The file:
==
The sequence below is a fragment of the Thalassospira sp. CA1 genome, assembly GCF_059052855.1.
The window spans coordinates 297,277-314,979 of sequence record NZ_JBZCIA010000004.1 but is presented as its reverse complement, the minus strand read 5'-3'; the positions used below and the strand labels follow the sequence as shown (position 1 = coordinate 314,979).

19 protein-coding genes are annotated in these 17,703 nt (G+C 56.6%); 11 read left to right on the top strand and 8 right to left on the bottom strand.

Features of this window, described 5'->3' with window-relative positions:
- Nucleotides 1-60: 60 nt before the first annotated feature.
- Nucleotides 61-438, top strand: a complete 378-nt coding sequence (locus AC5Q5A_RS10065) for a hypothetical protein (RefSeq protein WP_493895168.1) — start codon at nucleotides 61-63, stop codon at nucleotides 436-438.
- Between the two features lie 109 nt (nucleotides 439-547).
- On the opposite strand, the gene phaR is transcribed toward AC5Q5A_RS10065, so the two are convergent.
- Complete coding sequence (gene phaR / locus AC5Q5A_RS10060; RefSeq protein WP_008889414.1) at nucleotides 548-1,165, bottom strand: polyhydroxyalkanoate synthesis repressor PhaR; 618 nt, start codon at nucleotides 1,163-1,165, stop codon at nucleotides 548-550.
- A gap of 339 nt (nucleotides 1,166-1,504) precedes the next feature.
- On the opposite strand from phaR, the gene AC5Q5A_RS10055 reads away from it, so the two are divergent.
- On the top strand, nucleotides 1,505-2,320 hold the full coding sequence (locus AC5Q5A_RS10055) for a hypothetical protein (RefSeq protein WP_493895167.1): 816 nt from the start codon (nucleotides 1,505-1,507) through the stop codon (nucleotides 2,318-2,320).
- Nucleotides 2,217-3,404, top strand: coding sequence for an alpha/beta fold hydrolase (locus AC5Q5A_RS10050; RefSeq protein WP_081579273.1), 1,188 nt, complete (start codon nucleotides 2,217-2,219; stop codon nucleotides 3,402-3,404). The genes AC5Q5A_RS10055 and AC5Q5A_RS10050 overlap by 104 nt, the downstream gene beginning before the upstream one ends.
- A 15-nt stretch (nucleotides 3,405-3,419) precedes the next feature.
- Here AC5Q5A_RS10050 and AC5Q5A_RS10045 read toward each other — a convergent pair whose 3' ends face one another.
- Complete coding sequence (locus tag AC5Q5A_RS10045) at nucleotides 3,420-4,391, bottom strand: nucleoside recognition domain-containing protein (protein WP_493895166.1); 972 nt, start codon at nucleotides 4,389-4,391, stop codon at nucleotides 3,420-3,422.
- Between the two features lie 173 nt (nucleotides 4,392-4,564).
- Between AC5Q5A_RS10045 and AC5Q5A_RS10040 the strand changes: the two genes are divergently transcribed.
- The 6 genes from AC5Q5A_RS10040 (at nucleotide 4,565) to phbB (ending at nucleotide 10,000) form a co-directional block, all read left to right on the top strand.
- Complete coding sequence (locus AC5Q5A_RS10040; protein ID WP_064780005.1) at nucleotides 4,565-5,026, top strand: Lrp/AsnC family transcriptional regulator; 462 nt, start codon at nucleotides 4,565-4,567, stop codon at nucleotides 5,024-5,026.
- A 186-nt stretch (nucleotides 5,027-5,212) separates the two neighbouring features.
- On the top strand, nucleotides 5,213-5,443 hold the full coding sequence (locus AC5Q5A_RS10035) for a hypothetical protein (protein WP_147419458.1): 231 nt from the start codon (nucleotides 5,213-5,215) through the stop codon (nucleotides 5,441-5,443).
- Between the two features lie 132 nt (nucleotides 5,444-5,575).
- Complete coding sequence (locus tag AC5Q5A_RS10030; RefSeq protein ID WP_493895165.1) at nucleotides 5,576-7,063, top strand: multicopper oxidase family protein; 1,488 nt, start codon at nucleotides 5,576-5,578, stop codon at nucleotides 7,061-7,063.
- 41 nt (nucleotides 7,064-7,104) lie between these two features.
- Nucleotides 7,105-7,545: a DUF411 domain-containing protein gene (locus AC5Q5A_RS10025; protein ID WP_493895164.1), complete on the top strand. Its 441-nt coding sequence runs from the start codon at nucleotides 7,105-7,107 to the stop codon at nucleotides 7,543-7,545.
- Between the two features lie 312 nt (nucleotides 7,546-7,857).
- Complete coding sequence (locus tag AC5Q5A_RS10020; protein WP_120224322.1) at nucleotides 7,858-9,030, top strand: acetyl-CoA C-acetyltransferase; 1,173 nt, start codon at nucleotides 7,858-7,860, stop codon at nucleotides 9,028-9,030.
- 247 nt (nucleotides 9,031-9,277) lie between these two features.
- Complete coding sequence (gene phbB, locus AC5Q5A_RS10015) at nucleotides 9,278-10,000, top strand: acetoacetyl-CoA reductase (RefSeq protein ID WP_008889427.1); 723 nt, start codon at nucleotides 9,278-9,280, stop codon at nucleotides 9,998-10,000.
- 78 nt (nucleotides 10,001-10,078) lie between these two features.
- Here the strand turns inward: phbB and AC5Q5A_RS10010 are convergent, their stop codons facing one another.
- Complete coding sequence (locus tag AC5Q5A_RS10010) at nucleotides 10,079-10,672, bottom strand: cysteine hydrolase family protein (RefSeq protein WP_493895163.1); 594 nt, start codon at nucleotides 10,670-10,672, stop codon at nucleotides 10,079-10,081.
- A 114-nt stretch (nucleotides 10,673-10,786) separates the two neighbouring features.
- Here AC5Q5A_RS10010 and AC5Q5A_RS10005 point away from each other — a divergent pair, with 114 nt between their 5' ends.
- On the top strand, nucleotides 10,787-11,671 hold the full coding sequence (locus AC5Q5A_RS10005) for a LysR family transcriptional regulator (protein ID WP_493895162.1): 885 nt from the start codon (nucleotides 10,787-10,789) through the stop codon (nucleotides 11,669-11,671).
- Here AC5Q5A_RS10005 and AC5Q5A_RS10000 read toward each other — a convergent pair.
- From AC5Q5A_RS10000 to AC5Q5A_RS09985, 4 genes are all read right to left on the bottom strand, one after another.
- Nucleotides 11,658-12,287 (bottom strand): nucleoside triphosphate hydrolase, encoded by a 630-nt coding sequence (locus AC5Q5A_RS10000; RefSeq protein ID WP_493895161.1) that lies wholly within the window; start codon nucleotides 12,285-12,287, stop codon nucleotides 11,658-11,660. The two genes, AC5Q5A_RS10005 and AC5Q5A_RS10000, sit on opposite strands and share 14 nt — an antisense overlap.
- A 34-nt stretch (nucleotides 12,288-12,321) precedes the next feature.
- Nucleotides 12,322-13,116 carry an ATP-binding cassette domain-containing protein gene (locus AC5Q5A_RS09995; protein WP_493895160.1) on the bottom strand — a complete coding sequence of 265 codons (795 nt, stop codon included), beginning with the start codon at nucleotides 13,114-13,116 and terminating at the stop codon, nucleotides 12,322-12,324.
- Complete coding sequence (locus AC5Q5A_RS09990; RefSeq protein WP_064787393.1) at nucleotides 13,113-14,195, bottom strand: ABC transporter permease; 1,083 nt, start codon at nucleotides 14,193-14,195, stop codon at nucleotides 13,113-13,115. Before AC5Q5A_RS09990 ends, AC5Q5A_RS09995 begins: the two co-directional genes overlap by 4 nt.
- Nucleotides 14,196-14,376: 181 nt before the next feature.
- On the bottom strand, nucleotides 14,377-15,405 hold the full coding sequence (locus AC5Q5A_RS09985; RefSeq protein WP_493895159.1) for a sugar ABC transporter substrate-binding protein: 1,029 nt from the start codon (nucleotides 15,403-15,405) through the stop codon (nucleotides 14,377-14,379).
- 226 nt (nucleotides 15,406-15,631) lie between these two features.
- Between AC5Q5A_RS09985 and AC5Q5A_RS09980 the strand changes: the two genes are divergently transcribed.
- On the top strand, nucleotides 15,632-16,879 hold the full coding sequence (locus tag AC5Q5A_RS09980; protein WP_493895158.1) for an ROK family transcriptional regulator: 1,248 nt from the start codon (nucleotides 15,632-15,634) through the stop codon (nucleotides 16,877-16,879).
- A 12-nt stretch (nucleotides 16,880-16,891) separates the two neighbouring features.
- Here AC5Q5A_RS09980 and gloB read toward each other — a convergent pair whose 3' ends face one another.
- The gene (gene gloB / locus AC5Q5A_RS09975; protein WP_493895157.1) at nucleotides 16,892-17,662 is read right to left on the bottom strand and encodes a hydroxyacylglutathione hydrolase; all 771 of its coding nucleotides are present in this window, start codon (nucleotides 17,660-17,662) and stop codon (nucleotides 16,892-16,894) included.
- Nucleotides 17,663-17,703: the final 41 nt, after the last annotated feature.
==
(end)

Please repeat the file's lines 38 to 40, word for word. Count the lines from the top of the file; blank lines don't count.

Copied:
- From AC5Q5A_RS10000 to AC5Q5A_RS09985, 4 genes are all read right to left on the bottom strand, one after another.
- Nucleotides 11,658-12,287 (bottom strand): nucleoside triphosphate hydrolase, encoded by a 630-nt coding sequence (locus AC5Q5A_RS10000; RefSeq protein ID WP_493895161.1) that lies wholly within the window; start codon nucleotides 12,285-12,287, stop codon nucleotides 11,658-11,660. The two genes, AC5Q5A_RS10005 and AC5Q5A_RS10000, sit on opposite strands and share 14 nt — an antisense overlap.
- A 34-nt stretch (nucleotides 12,288-12,321) precedes the next feature.